Between the many aspects we face when defining an urban food strategy, this article considers the assessment of the food system sustainability for a given context. This “scanning” step of the actual situation is essential to address any food strategy and monitor its efficacy (Moragues et al. 2013). From the literature we can point out some key aspects that are essential to make a robust food system assessment: the consideration of diverse spheres of food-related issues as well as the involvement of a broad range of stakeholders from public, private and civil society sectors (Moragues et al. 2013); the definition of analytical parameters and research boundaries (Blay-Palmer et al. 2015); the construction of indicators able to measure progress in all the environmental, social and economic dimensions of food sustainability and security (Prosperi et al. 2015). Nevertheless, scientific literature doesn’t seem having dedicated special attention to the implementation of food systems sustainability assessment at an urban scale. Two texts emerge for generally discussing the topic and confronting different examples: What’s cooking in your food system? A guide to community food assessment (Pothukuchi et al. 2002)Footnote 3 and Measuring progress towards sustainable food cities: sustainability and food security indicators (Prosperi et al. 2015).Footnote 4 From Pothukuchi it comes to light that an assessment can be related to planning in an integrated, participative and progressive way; while Prosperi individuates the “theme-based/goal-oriented framework […] as the most appropriate to cover the variety of elements that constitute the urban food system”.
There are even few guides and toolkits which can provide guidelines and advices for developing a food assessment; between them, two are representative for trying to answer the question at an interstate and international scale. In the United States of America, at the federal level, the “Community Food Security Assessment Toolkit” has been released by the USDA (US Department of Agriculture) and at an international level, the FAO published a guide on Sustainable Assessment on Food and Agriculture Systems: the “SAFA guidelines”. The aims of the two documents are different (and complementary): USDA’s is mainly interested in the community while FAO’s is directed to the entities (enterprises, organizations, etc.) acting on the food and agricultural system. Even if none of them can be actually took as an operational guide for assessing the urban food system strategies, the inescapable themes any food assessment should consider can be deduced: food accessibility and affordability (economical, spatial and cultural); the linkages of diets with health; the effectiveness of assistance programs; household food security; the political and community support; the food production economic, environmental (i.e. on soil, water, biodiversity, landscape) and social impacts; the costs of food transport and transformation in terms of water and energy use and GHG emissions; the disposal, recycle and reuse of food waste.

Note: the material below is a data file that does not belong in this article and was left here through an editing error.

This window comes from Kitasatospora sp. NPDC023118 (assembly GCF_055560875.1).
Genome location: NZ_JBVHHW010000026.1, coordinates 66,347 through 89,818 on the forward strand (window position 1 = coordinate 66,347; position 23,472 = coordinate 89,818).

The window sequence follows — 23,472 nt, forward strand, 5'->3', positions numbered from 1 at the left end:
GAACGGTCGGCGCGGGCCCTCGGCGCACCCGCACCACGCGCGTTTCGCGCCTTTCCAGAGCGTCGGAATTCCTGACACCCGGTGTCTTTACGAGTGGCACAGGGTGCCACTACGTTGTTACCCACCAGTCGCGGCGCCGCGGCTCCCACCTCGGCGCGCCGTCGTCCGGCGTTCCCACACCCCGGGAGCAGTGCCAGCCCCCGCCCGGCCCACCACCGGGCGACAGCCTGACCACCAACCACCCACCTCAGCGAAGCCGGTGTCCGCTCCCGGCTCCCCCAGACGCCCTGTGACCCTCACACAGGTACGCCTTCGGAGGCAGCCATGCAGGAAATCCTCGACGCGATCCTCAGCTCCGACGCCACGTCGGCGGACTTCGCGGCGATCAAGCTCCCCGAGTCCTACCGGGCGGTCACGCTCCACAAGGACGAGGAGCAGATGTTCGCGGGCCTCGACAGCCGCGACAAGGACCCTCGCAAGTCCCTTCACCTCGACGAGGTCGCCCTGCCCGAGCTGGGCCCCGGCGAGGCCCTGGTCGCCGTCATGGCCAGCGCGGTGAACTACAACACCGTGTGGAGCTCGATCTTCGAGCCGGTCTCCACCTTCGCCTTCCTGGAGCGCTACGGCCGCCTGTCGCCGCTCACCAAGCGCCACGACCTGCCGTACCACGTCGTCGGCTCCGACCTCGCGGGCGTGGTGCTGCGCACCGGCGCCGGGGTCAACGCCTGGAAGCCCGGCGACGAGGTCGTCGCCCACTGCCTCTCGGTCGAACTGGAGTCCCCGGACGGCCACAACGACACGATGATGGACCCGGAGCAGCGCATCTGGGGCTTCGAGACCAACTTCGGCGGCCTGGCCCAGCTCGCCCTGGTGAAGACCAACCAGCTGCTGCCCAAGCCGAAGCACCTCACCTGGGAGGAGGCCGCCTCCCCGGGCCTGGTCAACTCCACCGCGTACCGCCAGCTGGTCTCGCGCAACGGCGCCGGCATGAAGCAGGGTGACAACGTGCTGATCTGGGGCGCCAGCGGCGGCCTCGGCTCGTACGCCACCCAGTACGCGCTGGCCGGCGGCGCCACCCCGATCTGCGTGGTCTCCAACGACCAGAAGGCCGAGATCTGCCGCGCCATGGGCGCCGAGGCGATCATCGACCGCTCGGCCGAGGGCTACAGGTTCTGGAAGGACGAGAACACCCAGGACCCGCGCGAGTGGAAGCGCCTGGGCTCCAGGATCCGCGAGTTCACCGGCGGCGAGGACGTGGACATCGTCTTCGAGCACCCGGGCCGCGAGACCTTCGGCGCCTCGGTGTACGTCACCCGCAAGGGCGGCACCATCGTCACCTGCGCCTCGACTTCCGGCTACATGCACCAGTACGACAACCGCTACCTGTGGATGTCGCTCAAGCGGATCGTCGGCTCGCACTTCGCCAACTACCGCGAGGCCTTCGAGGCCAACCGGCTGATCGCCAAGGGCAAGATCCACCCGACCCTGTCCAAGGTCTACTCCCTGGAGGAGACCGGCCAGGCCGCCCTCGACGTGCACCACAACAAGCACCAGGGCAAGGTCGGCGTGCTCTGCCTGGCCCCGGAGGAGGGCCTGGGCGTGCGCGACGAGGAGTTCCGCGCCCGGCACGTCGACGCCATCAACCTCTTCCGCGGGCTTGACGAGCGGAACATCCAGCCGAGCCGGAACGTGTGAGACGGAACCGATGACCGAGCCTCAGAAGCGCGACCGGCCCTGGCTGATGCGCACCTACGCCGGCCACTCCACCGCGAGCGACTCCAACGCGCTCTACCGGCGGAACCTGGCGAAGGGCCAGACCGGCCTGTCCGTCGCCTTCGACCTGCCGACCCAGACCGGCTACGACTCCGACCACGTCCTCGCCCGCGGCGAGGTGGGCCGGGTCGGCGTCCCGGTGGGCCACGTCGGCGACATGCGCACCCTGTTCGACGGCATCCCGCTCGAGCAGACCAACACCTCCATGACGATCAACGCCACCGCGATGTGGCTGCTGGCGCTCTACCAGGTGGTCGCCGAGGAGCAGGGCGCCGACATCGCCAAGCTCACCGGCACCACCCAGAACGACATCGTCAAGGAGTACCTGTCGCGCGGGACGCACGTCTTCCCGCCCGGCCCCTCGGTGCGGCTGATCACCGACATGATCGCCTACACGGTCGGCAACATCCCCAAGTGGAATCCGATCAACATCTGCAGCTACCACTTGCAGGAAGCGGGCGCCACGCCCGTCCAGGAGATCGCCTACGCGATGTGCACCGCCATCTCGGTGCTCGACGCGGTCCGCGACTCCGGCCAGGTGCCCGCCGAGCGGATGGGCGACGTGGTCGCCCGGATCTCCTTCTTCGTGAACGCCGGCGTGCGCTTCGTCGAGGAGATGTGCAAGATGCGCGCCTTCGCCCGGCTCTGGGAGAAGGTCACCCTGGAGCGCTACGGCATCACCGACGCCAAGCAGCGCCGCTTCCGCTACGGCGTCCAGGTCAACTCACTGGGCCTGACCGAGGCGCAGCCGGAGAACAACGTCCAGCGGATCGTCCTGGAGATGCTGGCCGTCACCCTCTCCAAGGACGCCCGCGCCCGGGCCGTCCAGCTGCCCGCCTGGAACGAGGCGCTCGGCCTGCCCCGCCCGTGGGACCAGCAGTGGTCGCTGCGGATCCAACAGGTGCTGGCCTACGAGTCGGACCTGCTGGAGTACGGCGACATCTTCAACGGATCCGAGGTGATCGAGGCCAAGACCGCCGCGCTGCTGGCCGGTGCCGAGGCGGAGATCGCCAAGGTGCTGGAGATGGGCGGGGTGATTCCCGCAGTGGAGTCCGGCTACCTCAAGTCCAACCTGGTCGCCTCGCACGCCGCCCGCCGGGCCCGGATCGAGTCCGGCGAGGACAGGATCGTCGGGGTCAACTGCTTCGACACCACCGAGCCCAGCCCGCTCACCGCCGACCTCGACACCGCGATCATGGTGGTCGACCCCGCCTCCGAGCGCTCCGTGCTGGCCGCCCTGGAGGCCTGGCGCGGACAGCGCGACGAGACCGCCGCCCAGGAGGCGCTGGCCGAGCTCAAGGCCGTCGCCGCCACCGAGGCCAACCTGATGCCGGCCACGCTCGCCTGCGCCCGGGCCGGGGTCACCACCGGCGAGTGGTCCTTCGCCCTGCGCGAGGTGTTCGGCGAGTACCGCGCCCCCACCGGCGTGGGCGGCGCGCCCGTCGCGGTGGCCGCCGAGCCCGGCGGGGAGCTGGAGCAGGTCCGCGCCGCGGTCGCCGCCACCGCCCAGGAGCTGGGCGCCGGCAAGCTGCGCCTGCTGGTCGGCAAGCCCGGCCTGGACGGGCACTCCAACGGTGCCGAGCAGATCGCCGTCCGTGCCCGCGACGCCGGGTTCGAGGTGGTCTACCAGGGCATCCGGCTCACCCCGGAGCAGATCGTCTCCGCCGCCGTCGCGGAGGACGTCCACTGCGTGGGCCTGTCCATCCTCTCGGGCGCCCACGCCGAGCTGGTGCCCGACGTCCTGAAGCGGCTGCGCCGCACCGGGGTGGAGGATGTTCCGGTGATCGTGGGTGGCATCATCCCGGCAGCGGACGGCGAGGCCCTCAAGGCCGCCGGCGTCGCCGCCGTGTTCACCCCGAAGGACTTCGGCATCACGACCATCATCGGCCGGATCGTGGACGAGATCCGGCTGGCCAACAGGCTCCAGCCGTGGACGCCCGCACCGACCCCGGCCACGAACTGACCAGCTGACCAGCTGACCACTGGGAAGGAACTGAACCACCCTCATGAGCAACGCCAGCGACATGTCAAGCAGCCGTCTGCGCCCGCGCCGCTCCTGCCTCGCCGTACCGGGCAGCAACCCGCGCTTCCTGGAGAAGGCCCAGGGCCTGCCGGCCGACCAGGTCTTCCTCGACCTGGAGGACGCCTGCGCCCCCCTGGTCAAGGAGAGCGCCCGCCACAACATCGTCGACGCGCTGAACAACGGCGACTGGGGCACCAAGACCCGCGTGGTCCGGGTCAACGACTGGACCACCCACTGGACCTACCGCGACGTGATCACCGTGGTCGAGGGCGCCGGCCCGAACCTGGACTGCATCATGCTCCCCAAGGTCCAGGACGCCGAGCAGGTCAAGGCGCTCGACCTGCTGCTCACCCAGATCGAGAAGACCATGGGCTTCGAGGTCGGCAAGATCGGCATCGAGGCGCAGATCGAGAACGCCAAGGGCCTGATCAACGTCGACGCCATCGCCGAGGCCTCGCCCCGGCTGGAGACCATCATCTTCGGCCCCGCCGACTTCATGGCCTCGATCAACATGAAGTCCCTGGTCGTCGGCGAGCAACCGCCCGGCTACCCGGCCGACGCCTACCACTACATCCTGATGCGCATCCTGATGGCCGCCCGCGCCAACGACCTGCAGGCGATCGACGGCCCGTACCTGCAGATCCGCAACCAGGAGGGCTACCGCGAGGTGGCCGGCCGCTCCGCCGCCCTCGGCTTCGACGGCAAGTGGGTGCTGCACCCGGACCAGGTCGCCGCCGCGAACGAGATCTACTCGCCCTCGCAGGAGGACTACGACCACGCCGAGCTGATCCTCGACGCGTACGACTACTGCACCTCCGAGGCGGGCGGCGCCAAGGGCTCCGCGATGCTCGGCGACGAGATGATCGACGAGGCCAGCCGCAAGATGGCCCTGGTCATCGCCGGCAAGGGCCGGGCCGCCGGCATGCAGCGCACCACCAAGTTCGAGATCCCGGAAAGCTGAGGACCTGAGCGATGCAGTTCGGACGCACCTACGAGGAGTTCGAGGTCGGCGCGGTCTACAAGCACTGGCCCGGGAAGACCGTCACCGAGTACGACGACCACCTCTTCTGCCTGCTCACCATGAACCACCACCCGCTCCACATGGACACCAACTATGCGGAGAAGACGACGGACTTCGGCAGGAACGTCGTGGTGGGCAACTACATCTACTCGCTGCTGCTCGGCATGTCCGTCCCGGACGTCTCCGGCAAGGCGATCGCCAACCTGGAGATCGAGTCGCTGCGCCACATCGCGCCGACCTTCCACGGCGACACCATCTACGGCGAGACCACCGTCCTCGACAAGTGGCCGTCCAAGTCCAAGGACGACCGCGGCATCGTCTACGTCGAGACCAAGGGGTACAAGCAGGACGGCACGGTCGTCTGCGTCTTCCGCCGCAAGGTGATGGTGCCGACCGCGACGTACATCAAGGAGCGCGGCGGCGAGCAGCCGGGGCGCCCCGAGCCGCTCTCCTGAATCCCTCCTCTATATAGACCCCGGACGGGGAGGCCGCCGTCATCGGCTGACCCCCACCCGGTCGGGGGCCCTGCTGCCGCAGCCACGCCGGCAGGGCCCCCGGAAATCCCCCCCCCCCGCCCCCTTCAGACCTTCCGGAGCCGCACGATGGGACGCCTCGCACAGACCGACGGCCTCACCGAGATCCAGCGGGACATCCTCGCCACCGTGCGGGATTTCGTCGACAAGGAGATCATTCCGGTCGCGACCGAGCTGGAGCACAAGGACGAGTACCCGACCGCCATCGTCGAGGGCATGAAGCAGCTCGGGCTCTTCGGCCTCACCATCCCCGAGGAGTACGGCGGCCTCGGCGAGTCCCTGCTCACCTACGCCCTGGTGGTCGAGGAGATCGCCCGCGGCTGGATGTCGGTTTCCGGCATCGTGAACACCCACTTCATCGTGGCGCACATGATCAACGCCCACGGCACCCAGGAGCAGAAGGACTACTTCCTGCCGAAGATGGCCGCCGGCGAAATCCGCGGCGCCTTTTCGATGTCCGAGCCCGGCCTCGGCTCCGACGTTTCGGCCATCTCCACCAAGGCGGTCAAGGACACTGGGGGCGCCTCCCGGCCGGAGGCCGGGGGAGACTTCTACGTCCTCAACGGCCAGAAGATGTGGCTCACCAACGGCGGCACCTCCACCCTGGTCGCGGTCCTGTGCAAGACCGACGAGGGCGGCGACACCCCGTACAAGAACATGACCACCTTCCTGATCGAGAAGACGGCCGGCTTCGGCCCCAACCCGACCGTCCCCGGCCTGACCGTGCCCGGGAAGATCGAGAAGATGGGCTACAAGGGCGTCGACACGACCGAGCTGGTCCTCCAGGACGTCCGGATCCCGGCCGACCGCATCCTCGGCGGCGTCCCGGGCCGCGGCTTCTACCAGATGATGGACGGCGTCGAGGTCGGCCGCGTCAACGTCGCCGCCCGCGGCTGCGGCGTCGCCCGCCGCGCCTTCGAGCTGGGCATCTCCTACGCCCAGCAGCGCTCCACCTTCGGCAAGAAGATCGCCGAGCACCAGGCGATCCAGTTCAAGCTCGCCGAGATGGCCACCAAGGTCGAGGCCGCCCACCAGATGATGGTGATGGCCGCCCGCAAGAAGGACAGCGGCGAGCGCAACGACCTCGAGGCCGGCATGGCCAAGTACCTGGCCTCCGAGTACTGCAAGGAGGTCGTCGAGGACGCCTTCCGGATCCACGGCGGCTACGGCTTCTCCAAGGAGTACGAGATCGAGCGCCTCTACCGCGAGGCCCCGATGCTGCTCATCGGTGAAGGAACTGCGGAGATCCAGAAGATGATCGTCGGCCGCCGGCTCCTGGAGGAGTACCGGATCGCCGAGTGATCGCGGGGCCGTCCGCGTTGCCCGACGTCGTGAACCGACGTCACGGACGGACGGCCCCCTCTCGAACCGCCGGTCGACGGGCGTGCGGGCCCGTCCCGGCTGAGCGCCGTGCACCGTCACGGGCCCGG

A comparative analysis of the assessment of some urban food strategy is proposed, focusing on how these strategies define the cognitive framework and relate to an internal effectiveness evaluation. The cases research has been conducted on the web, using keywords in English, Italian, Spanish and Portuguese. In relation to the big amount of documents intercepted, we selected only institutionally approved strategies that: approach to food as a systemic phenomenon, defining objectives and actions and demonstrating to operate not only to ensure food accessibility and affordability, but even to improve the food system sustainability. For this reason, all the strategic declarations that were too vague and the actions that were too punctual have been excluded. The resulting sample covers the following 11 strategies,Footnote 5 chronologically ordered: healthy and sustainable food for London (London 2006), spade to spoon (Brighton and Hove 2006 + 2012), food works (New York 2010), cultivating food connections (Toronto 2010), eating here (Greater Philadelphia 2011), Calgary eats! Food system assessment and action plan (Calgary 2012), Vancouver food strategy (Vancouver 2013), une alimentation durable pour tous (Lyon 2015), food policy di Milano (Milan 2015), good food, mieux produir bien manger (Bruxelles 2015) and good food (Bristol 2016). All the cases have been developed in the last 10 years, in municipal area or metropolitan regions of the ‘global north’, inhabited by a population that varies between 250,000 and 8 million people.
The comparison of the assessments that support the strategic processes allows to enlighten peculiarities, analogies and dissimilarities, opportunities and limits of the different experiences. This explorative study is paramount for improving the design and implementation of even more effective actions in contexts where similar instruments have never been adopted. In this sense, this work provided us a useful framework for a research we are currently conducting on Venice, aiming to picture a preliminary assessment of its food system. Although having signed the “Milan Urban Food Policy Pact”, this city has not started yet to develop any effort to make its own food system more resilient and sustainable. The work is focused on the historical center of Venice and its island and carried through the lens of the foodservice sector that, adopting a place-based perspective, results as the most problematic and, at the same time, strategical core-area for implementing food-related programs and initiatives. Indeed, beyond representing a relevant traditional activity, this sector supplies and nourishes an astonishing and increasing number of tourists, that recorded an amount of over 4.5 million arrivals and over 10.2 million presences in 2015,Footnote 6 an astonishing number for a city of less than 265,000 inhabitants. More precisely, statistics record 56,356 residents in the “city of art” in 2014Footnote 7 and projections estimate the entrance of 83,000 non-residents in the “city of art”, daily,Footnote 8 making presumable the predominance of non-domestic food-related dynamics in the considered area. Since, not surprisingly, the most part of the tourist flow is absorbed by the “city of art”, where food-related problems and dysfunctionalities are concentered. In second place, despite its importance in the foodscape, the commercial foodservice sector has not yet been stressed in literature, differently to collective food provision (e.g. for schools or hospitals), whose role—more easily ascribable to institutional action—has been extensively examined.